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Jenny Eastwood September 29, 2009 at 11:28 pm

Awesome!!! Thanks for this post :) It really helped me. So often I have negative thoughts before a run or before an event. I’m definitely going to try the methods you have mentioned to help me nip it in the bud :)

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Tania :) September 30, 2009 at 12:10 am

I am so interested in learning more about this topic that I went to Amazon.com and bought the same textbook. I have surrounded myself with negative thinking too much in my life and have been working very hard to change that!

My negative thought: You are a failure, you’re sloppy with no self control and unless you lose 15 pounds you will always be one.

Positive Truth: I am who I am regardless or weight, dress size, hair color, etc. I am a unique individual with a lot of strengths and gifts to share with the world. :)

Thanks for the book suggestion!!

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Mary September 30, 2009 at 1:28 am

I LOVE this!! I have a very similar post hitting this week on Affirmations, I write tons of affirmations and hang them all over and read them aloud when I am struggling. I love the ABCDE trick, very good! Great post, Love them lots!!

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Tiffany September 30, 2009 at 9:15 am

I recently noticed my clothes feeling a little more snug, and I kept feeling fat because of it. I guess I’ve been indulging a little too much lately. Anyway, I countered it by saying that it’s just a few pounds, my boyfriend still thinks I’m sexy, and I’ll just hit the gym a little harder. No big deal! :)

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Ariel September 30, 2009 at 11:33 am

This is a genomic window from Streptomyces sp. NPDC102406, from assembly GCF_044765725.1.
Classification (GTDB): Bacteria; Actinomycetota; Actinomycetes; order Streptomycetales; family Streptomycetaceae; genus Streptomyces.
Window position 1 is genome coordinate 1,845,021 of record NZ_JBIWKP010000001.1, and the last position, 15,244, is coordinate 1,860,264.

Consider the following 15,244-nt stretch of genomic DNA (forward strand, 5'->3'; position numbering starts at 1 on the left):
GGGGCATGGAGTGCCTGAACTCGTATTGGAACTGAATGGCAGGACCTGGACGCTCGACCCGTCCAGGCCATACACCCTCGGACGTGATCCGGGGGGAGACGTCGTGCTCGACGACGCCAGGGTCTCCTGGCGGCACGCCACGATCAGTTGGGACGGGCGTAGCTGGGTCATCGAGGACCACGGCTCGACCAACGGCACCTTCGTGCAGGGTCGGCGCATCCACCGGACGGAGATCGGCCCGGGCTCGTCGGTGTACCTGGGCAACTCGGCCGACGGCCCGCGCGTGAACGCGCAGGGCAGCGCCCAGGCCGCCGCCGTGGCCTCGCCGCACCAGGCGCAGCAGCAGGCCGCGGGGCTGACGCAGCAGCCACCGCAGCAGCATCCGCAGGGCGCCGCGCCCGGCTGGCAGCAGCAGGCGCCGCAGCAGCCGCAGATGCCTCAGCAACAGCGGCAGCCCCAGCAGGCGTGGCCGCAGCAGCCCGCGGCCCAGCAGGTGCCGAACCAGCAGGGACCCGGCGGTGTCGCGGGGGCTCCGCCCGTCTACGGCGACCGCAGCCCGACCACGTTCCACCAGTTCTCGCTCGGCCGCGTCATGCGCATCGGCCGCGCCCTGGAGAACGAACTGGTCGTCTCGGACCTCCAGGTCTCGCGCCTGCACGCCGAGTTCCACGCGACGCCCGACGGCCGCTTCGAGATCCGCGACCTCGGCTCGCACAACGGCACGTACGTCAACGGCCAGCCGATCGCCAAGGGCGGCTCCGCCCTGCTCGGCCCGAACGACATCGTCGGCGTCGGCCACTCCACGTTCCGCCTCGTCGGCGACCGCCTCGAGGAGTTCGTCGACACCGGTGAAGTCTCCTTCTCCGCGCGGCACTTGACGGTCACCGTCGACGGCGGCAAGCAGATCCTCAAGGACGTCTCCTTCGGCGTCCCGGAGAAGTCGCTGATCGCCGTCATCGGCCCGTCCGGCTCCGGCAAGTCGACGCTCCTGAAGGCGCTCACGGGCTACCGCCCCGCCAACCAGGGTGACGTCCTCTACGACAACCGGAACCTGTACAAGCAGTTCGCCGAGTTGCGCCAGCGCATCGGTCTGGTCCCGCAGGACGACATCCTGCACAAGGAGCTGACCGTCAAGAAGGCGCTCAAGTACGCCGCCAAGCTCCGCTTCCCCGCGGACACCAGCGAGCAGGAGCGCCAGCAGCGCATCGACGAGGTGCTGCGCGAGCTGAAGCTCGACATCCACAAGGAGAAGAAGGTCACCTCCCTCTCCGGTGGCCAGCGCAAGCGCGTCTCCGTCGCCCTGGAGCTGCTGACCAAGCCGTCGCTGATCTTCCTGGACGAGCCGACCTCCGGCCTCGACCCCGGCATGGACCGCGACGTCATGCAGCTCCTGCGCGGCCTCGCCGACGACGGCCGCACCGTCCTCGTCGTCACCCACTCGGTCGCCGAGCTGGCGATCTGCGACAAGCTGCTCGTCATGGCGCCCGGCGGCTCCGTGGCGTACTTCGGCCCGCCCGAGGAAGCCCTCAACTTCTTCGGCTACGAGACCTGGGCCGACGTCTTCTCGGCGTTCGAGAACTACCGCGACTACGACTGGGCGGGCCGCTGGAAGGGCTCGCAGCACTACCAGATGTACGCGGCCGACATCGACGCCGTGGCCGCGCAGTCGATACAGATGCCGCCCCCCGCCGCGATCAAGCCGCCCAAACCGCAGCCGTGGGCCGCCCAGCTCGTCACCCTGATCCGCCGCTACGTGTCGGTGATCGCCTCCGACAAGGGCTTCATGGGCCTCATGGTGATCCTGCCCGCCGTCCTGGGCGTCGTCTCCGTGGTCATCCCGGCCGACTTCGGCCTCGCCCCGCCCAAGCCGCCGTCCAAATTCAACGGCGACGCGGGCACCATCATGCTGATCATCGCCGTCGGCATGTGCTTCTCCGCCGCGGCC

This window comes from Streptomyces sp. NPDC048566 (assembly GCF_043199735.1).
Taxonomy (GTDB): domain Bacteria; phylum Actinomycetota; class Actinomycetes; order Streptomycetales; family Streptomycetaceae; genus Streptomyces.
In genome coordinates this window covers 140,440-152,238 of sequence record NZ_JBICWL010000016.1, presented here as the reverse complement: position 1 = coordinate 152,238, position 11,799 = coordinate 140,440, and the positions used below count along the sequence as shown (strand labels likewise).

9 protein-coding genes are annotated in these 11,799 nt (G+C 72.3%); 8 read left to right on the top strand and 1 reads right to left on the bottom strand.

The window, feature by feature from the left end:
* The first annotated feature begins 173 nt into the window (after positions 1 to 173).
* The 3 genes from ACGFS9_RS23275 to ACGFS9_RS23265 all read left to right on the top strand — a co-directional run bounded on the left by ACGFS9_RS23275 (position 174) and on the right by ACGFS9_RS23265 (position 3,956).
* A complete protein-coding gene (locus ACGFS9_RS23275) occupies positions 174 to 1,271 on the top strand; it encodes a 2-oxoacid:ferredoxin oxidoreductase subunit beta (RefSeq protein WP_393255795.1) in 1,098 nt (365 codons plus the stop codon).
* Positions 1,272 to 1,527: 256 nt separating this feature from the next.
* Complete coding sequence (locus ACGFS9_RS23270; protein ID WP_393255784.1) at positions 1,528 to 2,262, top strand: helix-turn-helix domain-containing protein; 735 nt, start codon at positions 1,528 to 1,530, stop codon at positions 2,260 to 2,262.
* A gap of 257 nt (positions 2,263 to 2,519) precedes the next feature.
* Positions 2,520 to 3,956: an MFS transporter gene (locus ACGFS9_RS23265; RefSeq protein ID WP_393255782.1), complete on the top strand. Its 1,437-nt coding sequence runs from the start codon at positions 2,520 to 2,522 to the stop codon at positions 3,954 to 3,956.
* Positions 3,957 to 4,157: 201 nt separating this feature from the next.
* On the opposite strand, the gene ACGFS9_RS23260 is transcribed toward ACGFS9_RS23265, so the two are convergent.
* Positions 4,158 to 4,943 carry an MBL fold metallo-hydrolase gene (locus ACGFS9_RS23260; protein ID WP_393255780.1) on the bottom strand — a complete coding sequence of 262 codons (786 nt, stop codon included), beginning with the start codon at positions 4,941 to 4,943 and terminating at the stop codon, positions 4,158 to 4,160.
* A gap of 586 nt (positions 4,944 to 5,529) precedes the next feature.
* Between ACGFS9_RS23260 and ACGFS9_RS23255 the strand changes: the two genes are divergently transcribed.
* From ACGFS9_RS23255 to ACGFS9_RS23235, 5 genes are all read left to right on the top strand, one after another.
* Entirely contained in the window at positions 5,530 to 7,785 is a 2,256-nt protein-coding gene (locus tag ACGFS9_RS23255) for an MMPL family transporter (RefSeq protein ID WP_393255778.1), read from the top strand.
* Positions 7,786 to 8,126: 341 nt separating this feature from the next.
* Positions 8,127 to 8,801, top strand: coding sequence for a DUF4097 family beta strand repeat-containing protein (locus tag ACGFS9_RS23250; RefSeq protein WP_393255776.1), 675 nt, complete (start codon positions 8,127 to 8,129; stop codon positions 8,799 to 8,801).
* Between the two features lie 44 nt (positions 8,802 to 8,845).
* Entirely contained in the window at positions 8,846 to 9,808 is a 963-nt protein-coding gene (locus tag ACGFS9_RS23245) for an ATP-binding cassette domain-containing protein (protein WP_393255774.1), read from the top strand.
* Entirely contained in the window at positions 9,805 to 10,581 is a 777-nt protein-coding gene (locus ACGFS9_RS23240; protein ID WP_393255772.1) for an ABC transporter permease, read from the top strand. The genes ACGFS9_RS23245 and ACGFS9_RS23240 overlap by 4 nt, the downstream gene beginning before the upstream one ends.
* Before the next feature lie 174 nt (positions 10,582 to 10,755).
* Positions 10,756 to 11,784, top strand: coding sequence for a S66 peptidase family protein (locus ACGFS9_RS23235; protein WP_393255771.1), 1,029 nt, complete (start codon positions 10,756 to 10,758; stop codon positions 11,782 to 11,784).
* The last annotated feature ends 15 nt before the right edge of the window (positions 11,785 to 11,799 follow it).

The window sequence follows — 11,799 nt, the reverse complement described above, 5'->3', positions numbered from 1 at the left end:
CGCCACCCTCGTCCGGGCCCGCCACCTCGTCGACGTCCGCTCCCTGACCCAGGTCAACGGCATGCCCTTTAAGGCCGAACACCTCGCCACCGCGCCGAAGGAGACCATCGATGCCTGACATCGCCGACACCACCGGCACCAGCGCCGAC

I love this post! I’ve been feeling badly recently because I’ve gained some weight and my schedule is so full that it is difficult for me to eat and exercise regularly. I feel tired and unproductive. I’d like to counter my negative thoughts with the assertion that I am in control of the way I live my life. I can normalize my schedule again and get back in shape, physically and mentally, and I recognize that I have a lot to be grateful for.

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Lizzy September 30, 2009 at 12:58 pm

I love this new series. Negative thinking is something we all do, but with your methods i think we can all learn something!

Negative thought: (which so happens to have to do with my half) I’m not going to be able to finish because of not sticking to my running schedule to the T

Positive thought: NO matter how many day’s i did or didn’t run, i’m going to do AWESOME. Its about finishing and completing a personal goal! :)

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Urban Girl September 30, 2009 at 1:19 pm

This is a really great series. Thank you for writing it and recommending books. I tend to have numerous negative thoughts and sometimes it’s hard to get out from under them. One that recurs a lot is that I’m not good enough at exercise and I’m not doing as well as I would like (I am not as strong, or as flexible, etc as I would like). I counter it by reminding myself that my body is different each day and it’s important to listen to it and do only my personal best each day, even though that may vary. The important thing is to be moving and learning!